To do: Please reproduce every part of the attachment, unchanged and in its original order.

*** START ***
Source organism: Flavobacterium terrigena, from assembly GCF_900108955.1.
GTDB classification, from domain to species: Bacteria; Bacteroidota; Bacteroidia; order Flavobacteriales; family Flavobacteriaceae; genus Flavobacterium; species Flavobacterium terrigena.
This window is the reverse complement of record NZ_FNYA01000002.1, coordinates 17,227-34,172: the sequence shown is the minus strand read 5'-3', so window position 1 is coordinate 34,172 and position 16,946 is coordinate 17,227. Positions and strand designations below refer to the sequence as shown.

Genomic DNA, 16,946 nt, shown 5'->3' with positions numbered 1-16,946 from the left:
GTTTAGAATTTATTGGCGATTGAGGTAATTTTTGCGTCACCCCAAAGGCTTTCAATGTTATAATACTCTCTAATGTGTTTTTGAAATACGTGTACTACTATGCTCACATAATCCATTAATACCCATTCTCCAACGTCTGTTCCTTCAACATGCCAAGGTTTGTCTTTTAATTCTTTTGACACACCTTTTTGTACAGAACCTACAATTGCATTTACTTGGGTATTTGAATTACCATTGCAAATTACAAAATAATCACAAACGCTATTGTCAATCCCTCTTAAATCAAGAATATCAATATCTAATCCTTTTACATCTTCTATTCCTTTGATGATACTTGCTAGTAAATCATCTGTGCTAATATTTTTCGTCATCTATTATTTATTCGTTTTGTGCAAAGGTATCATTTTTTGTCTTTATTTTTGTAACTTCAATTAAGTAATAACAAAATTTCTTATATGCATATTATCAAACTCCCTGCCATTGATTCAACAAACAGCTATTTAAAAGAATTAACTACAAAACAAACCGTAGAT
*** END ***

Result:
Source organism: Flavobacterium terrigena, from assembly GCF_900108955.1.
GTDB classification, from domain to species: Bacteria; Bacteroidota; Bacteroidia; order Flavobacteriales; family Flavobacteriaceae; genus Flavobacterium; species Flavobacterium terrigena.
This window is the reverse complement of record NZ_FNYA01000002.1, coordinates 17,227-34,172: the sequence shown is the minus strand read 5'-3', so window position 1 is coordinate 34,172 and position 16,946 is coordinate 17,227. Positions and strand designations below refer to the sequence as shown.

Genomic DNA, 16,946 nt, shown 5'->3' with positions numbered 1-16,946 from the left:
GTTTAGAATTTATTGGCGATTGAGGTAATTTTTGCGTCACCCCAAAGGCTTTCAATGTTATAATACTCTCTAATGTGTTTTTGAAATACGTGTACTACTATGCTCACATAATCCATTAATACCCATTCTCCAACGTCTGTTCCTTCAACATGCCAAGGTTTGTCTTTTAATTCTTTTGACACACCTTTTTGTACAGAACCTACAATTGCATTTACTTGGGTATTTGAATTACCATTGCAAATTACAAAATAATCACAAACGCTATTGTCAATCCCTCTTAAATCAAGAATATCAATATCTAATCCTTTTACATCTTCTATTCCTTTGATGATACTTGCTAGTAAATCATCTGTGCTAATATTTTTCGTCATCTATTATTTATTCGTTTTGTGCAAAGGTATCATTTTTTGTCTTTATTTTTGTAACTTCAATTAAGTAATAACAAAATTTCTTATATGCATATTATCAAACTCCCTGCCATTGATTCAACAAACAGCTATTTAAAAGAATTAACTACAAAACAAACCGTAGAT